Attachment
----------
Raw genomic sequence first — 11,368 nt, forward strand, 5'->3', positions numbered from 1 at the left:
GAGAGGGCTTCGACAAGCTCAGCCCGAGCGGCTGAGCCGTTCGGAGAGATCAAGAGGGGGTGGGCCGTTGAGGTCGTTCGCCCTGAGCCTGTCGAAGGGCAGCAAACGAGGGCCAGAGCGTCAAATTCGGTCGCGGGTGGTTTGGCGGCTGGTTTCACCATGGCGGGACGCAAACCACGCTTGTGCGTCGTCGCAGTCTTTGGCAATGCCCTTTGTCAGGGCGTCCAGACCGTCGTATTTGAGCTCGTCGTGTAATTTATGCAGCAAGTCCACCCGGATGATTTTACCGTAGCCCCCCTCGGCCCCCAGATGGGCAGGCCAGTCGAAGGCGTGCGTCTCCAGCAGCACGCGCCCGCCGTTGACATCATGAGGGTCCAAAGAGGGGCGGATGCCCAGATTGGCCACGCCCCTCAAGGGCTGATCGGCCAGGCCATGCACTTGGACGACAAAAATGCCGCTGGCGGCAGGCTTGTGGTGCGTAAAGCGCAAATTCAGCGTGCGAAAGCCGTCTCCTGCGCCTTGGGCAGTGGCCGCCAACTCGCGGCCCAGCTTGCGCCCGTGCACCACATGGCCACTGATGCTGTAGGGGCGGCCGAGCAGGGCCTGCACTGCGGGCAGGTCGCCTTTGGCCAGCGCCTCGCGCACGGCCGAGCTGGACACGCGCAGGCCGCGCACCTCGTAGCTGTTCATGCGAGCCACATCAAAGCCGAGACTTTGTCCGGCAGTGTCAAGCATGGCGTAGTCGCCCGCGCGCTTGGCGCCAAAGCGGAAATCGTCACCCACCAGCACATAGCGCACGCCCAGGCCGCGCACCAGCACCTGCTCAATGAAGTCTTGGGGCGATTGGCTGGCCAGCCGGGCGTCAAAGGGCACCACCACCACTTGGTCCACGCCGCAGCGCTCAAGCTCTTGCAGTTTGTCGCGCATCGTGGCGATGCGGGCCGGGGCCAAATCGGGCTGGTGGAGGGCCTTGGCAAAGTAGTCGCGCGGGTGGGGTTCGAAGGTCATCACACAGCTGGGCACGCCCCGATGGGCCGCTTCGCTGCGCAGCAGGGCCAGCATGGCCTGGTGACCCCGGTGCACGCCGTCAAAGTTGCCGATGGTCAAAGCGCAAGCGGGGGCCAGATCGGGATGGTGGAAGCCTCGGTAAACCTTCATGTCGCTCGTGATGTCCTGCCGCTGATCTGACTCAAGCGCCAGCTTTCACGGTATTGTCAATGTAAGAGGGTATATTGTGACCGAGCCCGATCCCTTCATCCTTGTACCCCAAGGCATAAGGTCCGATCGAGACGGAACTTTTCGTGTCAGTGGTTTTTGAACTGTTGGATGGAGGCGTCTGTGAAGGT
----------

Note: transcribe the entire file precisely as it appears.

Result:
Raw genomic sequence first — 11,368 nt, forward strand, 5'->3', positions numbered from 1 at the left:
GAGAGGGCTTCGACAAGCTCAGCCCGAGCGGCTGAGCCGTTCGGAGAGATCAAGAGGGGGTGGGCCGTTGAGGTCGTTCGCCCTGAGCCTGTCGAAGGGCAGCAAACGAGGGCCAGAGCGTCAAATTCGGTCGCGGGTGGTTTGGCGGCTGGTTTCACCATGGCGGGACGCAAACCACGCTTGTGCGTCGTCGCAGTCTTTGGCAATGCCCTTTGTCAGGGCGTCCAGACCGTCGTATTTGAGCTCGTCGTGTAATTTATGCAGCAAGTCCACCCGGATGATTTTACCGTAGCCCCCCTCGGCCCCCAGATGGGCAGGCCAGTCGAAGGCGTGCGTCTCCAGCAGCACGCGCCCGCCGTTGACATCATGAGGGTCCAAAGAGGGGCGGATGCCCAGATTGGCCACGCCCCTCAAGGGCTGATCGGCCAGGCCATGCACTTGGACGACAAAAATGCCGCTGGCGGCAGGCTTGTGGTGCGTAAAGCGCAAATTCAGCGTGCGAAAGCCGTCTCCTGCGCCTTGGGCAGTGGCCGCCAACTCGCGGCCCAGCTTGCGCCCGTGCACCACATGGCCACTGATGCTGTAGGGGCGGCCGAGCAGGGCCTGCACTGCGGGCAGGTCGCCTTTGGCCAGCGCCTCGCGCACGGCCGAGCTGGACACGCGCAGGCCGCGCACCTCGTAGCTGTTCATGCGAGCCACATCAAAGCCGAGACTTTGTCCGGCAGTGTCAAGCATGGCGTAGTCGCCCGCGCGCTTGGCGCCAAAGCGGAAATCGTCACCCACCAGCACATAGCGCACGCCCAGGCCGCGCACCAGCACCTGCTCAATGAAGTCTTGGGGCGATTGGCTGGCCAGCCGGGCGTCAAAGGGCACCACCACCACTTGGTCCACGCCGCAGCGCTCAAGCTCTTGCAGTTTGTCGCGCATCGTGGCGATGCGGGCCGGGGCCAAATCGGGCTGGTGGAGGGCCTTGGCAAAGTAGTCGCGCGGGTGGGGTTCGAAGGTCATCACACAGCTGGGCACGCCCCGATGGGCCGCTTCGCTGCGCAGCAGGGCCAGCATGGCCTGGTGACCCCGGTGCACGCCGTCAAAGTTGCCGATGGTCAAAGCGCAAGCGGGGGCCAGATCGGGATGGTGGAAGCCTCGGTAAACCTTCATGTCGCTCGTGATGTCCTGCCGCTGATCTGACTCAAGCGCCAGCTTTCACGGTATTGTCAATGTAAGAGGGTATATTGTGACCGAGCCCGATCCCTTCATCCTTGTACCCCAAGGCATAAGGTCCGATCGAGACGGAACTTTTCGTGTCAGTGGTTTTTGAACTGTTGGATGGAGGCGTCTGTGAAGGT